• A brief advisory to wine connoisseurs. I had a glass of red wine today for the first time in a long while — it was a 2017 Jacob’s Creek Cabernet Sauvignon that was tucked away in our pantry, a bottle of which usually commands a lofty $6.49 at our supermarket. If you are wondering whether this particular vintage improves with age, the answer is no.
• It is only a matter of time before my state decides to ease its coronavirus-related social and business controls. And when it does, I will have to answer myself, what will it take for me to feel comfortable going to restaurants or movies or museums, or walking a trail, or booking a flight on an airplane? Given my pre-existings, I don’t have a clear answer, and until I come up with one, I am in stasis, regardless of what my governor says. I know this much: I’m not going to take one for the American Economy, nor should anyone else.
• So I have an appointment for my bi-monthly eye injection. I get a call the day before my appointment from the health assistant, asking me whether I have had a fever, or have lost my sense of taste or smell, or have taken a trip in the last three weeks. No, no, no and no. She says, good. To myself I say, how strange that I am weighing the value of my eyesight against the risk of getting the virus at my eye doctor. To her I say, thank you, I’ll be there.
• A priest, a rabbi and a horse walk into a bar. The owner of the bar stops them and says, “Didn’t you see the sign? We’re closed because of the virus.” “Great… now how am I going to finish this joke?” sighs the horse.
• OK, here’s another. What has 1864 wings but can barely fly? American Airlines.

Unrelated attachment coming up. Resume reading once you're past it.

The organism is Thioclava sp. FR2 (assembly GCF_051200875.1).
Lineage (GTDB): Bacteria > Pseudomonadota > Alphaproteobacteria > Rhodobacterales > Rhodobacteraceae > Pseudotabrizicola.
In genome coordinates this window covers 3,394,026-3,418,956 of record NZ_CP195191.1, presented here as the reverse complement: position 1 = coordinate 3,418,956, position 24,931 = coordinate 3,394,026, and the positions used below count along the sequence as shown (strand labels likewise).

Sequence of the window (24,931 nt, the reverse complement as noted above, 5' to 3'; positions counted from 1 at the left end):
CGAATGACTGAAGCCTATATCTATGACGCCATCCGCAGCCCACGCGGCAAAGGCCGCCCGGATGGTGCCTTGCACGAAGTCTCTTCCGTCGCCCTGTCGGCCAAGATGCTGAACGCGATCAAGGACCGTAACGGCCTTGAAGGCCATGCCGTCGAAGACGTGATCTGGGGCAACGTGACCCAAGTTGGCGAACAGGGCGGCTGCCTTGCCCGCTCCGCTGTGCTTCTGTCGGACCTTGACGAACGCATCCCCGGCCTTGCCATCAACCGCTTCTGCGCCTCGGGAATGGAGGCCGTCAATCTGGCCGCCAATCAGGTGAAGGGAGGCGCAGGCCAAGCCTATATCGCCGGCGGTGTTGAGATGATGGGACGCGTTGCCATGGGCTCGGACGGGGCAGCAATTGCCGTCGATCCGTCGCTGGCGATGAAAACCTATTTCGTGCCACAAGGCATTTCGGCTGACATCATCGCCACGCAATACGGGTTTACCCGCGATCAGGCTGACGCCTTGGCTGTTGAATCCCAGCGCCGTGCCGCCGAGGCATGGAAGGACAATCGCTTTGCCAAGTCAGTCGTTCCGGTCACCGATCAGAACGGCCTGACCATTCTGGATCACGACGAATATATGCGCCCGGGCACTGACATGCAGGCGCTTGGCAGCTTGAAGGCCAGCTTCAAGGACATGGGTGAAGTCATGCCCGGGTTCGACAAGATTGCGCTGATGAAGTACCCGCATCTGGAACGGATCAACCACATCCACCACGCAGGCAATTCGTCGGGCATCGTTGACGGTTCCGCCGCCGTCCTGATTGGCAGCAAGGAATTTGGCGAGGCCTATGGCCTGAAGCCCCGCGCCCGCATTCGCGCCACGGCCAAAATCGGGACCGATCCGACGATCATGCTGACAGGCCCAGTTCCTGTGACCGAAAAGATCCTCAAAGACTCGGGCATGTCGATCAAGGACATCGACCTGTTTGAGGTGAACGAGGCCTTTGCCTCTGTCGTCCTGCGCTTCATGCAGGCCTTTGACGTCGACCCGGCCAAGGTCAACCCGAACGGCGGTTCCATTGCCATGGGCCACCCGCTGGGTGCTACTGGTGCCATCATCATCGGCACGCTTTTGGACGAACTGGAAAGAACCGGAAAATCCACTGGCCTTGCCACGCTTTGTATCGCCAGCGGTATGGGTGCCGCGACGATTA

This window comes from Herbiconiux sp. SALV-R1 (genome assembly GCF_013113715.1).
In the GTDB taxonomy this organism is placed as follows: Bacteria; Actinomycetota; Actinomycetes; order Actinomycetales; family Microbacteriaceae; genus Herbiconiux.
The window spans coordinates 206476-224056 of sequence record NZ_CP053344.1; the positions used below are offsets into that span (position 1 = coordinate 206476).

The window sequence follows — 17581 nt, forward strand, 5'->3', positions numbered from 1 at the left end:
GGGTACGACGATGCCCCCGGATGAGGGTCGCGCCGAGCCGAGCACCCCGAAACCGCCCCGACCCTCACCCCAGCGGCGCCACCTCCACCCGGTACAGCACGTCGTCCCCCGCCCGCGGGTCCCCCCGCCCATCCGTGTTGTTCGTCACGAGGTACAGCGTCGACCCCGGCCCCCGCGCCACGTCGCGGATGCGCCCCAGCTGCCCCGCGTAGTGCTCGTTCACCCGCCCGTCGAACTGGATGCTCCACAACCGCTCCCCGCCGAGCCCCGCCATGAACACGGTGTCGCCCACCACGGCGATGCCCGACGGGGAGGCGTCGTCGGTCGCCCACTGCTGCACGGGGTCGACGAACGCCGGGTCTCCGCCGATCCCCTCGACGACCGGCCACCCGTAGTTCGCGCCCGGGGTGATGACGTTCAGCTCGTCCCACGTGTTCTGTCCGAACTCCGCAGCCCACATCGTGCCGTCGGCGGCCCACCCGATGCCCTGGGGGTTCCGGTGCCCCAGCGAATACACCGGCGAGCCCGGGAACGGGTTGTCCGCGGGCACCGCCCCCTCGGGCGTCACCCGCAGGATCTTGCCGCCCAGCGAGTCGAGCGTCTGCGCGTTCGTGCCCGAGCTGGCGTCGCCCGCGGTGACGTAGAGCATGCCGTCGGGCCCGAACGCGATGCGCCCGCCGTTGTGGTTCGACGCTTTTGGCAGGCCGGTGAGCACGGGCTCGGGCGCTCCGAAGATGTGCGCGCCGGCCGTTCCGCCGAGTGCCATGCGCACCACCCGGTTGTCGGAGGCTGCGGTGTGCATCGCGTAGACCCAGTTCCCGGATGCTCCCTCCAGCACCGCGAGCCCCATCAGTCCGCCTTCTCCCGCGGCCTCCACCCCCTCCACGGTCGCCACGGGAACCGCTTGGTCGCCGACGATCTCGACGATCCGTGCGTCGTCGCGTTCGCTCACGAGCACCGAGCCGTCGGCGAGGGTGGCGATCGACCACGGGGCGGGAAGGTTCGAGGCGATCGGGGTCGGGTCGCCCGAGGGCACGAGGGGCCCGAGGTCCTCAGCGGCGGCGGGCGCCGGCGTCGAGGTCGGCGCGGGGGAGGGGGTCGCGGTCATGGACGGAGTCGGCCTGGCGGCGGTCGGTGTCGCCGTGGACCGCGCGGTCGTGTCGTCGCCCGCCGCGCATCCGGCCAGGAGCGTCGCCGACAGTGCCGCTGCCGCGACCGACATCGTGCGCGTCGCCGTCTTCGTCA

• In the eighth episode of The Twilight Zone in 1959, the nerdish Henry Bemis (played by Burgess Meredith) was the sole survivor in a nuclear wasteland created by World War III. He wanders despondently through the rubble until he stumbles upon the ruins of a library and realizes he now has all the time in the world to pursue his favorite pastime, reading. And then, because it is The Twilight Zone, his reading glasses fall and break into pieces.
When the stay-at-home orders were issued, I thought that I might become a Henry Bemis and use the time to focus on the painting, music, writing and reading that I enjoy. Instead, I’ve found it hard to concentrate on such activities. The news around the world, and from a number of friends, has not been uplifting. Writing about everyday topics feels escapist; writing about myself seems self-absorbed and disrespectful; writing about politics may be cathartic but it is also tiring, stumbling through all the rubble of this disaster.
I have been taking guitar lessons since February via video chat but will be ending them next week. Playing something badly over and over again until one slowly gets better at it (they call it practicing) is just too morale-draining for me right now. I can’t imagine what it’s like for high-school and college students who don’t have this option. Maybe they are more resilient at their age. We will have to hope so.
Nonetheless, I am no Henry Bemis — there is no tragic twist to my story. We have power, heat, food, internet and transportation. I get to enjoy a hot cup of coffee every morning and listen to the birds outside. We talk with our family more than we usually do. And we have managed to avoid the virus. It will be a relief when we can focus less intently on that.